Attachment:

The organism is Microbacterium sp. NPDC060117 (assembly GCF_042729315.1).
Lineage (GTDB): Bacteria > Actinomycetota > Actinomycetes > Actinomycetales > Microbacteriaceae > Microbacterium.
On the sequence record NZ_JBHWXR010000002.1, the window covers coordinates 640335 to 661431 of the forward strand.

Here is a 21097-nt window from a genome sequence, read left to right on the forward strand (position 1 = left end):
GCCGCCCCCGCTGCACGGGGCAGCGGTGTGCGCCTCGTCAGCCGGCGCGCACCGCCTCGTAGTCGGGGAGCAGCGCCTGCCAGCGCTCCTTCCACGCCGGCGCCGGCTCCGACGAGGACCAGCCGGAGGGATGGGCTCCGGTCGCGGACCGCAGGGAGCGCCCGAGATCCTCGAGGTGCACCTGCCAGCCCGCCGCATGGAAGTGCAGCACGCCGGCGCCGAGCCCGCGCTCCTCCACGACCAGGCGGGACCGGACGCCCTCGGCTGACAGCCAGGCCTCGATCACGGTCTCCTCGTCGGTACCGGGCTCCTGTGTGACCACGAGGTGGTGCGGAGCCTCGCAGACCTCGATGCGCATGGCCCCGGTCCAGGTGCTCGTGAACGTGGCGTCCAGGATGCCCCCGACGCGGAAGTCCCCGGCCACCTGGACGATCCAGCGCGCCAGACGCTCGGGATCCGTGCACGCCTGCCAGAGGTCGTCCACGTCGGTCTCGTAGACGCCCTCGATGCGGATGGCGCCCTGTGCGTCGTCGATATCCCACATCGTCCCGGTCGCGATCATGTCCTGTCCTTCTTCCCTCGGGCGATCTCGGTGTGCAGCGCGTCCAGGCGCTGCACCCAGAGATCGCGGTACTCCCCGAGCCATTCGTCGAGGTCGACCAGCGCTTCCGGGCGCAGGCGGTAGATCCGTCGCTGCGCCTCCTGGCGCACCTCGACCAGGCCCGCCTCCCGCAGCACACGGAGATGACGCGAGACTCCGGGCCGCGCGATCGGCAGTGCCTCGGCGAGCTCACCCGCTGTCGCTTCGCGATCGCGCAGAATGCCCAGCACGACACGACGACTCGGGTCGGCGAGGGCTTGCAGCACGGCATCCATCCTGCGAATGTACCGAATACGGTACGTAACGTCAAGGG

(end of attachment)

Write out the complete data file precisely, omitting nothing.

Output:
The organism is Microbacterium sp. NPDC060117 (assembly GCF_042729315.1).
Lineage (GTDB): Bacteria > Actinomycetota > Actinomycetes > Actinomycetales > Microbacteriaceae > Microbacterium.
On the sequence record NZ_JBHWXR010000002.1, the window covers coordinates 640335 to 661431 of the forward strand.

Here is a 21097-nt window from a genome sequence, read left to right on the forward strand (position 1 = left end):
GCCGCCCCCGCTGCACGGGGCAGCGGTGTGCGCCTCGTCAGCCGGCGCGCACCGCCTCGTAGTCGGGGAGCAGCGCCTGCCAGCGCTCCTTCCACGCCGGCGCCGGCTCCGACGAGGACCAGCCGGAGGGATGGGCTCCGGTCGCGGACCGCAGGGAGCGCCCGAGATCCTCGAGGTGCACCTGCCAGCCCGCCGCATGGAAGTGCAGCACGCCGGCGCCGAGCCCGCGCTCCTCCACGACCAGGCGGGACCGGACGCCCTCGGCTGACAGCCAGGCCTCGATCACGGTCTCCTCGTCGGTACCGGGCTCCTGTGTGACCACGAGGTGGTGCGGAGCCTCGCAGACCTCGATGCGCATGGCCCCGGTCCAGGTGCTCGTGAACGTGGCGTCCAGGATGCCCCCGACGCGGAAGTCCCCGGCCACCTGGACGATCCAGCGCGCCAGACGCTCGGGATCCGTGCACGCCTGCCAGAGGTCGTCCACGTCGGTCTCGTAGACGCCCTCGATGCGGATGGCGCCCTGTGCGTCGTCGATATCCCACATCGTCCCGGTCGCGATCATGTCCTGTCCTTCTTCCCTCGGGCGATCTCGGTGTGCAGCGCGTCCAGGCGCTGCACCCAGAGATCGCGGTACTCCCCGAGCCATTCGTCGAGGTCGACCAGCGCTTCCGGGCGCAGGCGGTAGATCCGTCGCTGCGCCTCCTGGCGCACCTCGACCAGGCCCGCCTCCCGCAGCACACGGAGATGACGCGAGACTCCGGGCCGCGCGATCGGCAGTGCCTCGGCGAGCTCACCCGCTGTCGCTTCGCGATCGCGCAGAATGCCCAGCACGACACGACGACTCGGGTCGGCGAGGGCTTGCAGCACGGCATCCATCCTGCGAATGTACCGAATACGGTACGTAACGTCAAGGG